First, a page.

PEP 621: Storing project metadata in pyproject.toml

I like specifying dependencies as the empty string extra name “” for requires-dist and with a non-empty string extra name for optional dependencies, but this has not caught on.

For the same reason, having fewer, more general concepts, I’m surprised scripts are special cased. But there’s a strong argument that they are in fact special compared to every other use of entry points.

Does this format intend to support directly executable .py or .sh scripts?

The format is intended to map directly to core metadata, so given that there’s no special case for executable .py or .sh scripts in the core metadata, then equally there’s no special provision for it in this PEP.

(That argument can be generalised to any case where people want to know “does this PEP support X” - show us where X is supported in the core metadata specs, and that’s essentially your answer :slightly_smiling_face:)


I’m really excited to see this PEP written up!

Under “Entry points”, “MUST not” should probably be “MUST NOT”; this is the only PEP that uses mixed capitalisation for that phrase (9 use all-caps, 44 use all-lowercase).

If a tool recognizes more extensions than this PEP, they MAY infer the content-type for the user.

Does this depends on "readme.content-type" being included in dynamic? (More generally: is listing non-top-level fields in dynamic allowed?)

Tools MAY support other encodings if they choose to.

Per the core metadata specification, “The only legal value [for charset] is UTF-8.” Would it be worth removing this sentence and altering the following two to something like:

Tools MAY support alternative content-types or charsets which they can transform to a format supported by the core metadata [1]. Otherwise tools MUST raise an error for unsupported content-types or charsets.

Interesting! I do think that there’s packages that do both – indicate their license as full text as well as just-the-name.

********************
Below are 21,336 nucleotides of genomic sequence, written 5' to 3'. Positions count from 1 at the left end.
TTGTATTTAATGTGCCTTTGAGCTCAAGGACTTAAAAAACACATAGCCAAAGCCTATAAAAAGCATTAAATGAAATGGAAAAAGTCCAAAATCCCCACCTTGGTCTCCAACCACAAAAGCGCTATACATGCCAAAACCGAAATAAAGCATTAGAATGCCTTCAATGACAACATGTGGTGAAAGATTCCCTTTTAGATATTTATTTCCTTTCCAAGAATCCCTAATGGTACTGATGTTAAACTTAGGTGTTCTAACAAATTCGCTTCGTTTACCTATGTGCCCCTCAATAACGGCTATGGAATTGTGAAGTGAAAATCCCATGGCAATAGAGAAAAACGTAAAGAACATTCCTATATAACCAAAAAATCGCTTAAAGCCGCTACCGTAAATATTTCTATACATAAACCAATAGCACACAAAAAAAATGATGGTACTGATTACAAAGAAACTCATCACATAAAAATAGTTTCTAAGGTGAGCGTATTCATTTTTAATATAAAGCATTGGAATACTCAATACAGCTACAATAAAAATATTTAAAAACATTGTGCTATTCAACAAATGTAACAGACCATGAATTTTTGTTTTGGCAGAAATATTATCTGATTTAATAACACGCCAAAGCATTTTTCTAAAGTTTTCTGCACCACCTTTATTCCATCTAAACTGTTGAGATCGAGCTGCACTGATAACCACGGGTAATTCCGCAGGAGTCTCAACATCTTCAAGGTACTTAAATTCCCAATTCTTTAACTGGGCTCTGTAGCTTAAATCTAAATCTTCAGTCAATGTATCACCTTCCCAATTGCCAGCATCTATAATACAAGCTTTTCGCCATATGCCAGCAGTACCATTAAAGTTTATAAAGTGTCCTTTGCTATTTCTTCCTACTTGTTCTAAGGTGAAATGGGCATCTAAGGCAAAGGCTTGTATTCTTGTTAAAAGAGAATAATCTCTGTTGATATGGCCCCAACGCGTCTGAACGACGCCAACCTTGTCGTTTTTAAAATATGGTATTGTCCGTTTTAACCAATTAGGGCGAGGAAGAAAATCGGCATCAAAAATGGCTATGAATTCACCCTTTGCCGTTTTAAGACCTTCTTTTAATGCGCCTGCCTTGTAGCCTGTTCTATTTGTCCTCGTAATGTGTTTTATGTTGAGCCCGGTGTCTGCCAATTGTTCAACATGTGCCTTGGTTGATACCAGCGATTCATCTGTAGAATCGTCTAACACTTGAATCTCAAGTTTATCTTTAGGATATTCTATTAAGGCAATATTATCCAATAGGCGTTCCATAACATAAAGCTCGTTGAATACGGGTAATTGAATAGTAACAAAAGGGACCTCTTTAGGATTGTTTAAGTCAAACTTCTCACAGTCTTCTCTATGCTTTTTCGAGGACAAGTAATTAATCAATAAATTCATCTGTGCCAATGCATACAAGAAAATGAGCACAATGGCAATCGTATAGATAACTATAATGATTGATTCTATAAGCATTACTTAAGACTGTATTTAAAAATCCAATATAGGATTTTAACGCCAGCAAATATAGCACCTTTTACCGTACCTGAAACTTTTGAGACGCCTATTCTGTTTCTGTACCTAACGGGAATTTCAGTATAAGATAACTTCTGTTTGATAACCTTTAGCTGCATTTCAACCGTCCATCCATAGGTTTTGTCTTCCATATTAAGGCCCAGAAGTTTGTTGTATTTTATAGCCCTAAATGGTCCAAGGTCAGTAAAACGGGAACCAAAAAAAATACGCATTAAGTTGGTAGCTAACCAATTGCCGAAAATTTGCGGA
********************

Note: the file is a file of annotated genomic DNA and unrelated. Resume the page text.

There are several packages where the license field include the text of the whole license instead of just a few letters indicating the given license.

FWIW, solving the “Python package licenses are a mess” with SPDX-based license declarations is out of scope for this PEP – that’s what “Improving license clarity with better package metadata” is about. That said, as noted in the PEP (and reiterated by @brettcannon here), that is something that we’ve accommodated for – by keeping the string value of the license attribute “open”, so that it mapped to the SPDX-based license metadata field, if/when that gets formalized.

On the scripts, I agree that those are standardised in the output metadata, but I don’t think that necessarily implies they have to be standard in the input metadata. They’re saying far more about “how to install” than “what is being installed”. But at the same time, 99% of the “how” is “what pip does”, so perhaps that’s good enough to canonicalise for all packagers (rather than just backend developers)?

My understanding of the license field is that it’s meant as a fallback for when a classifier is not sufficient. So it ought to remain free text. Though I’d prefer to reference a file/URL rather than have it be the full text - particularly for licenses that include third party acknowledgements (such as Python itself). Those get very long.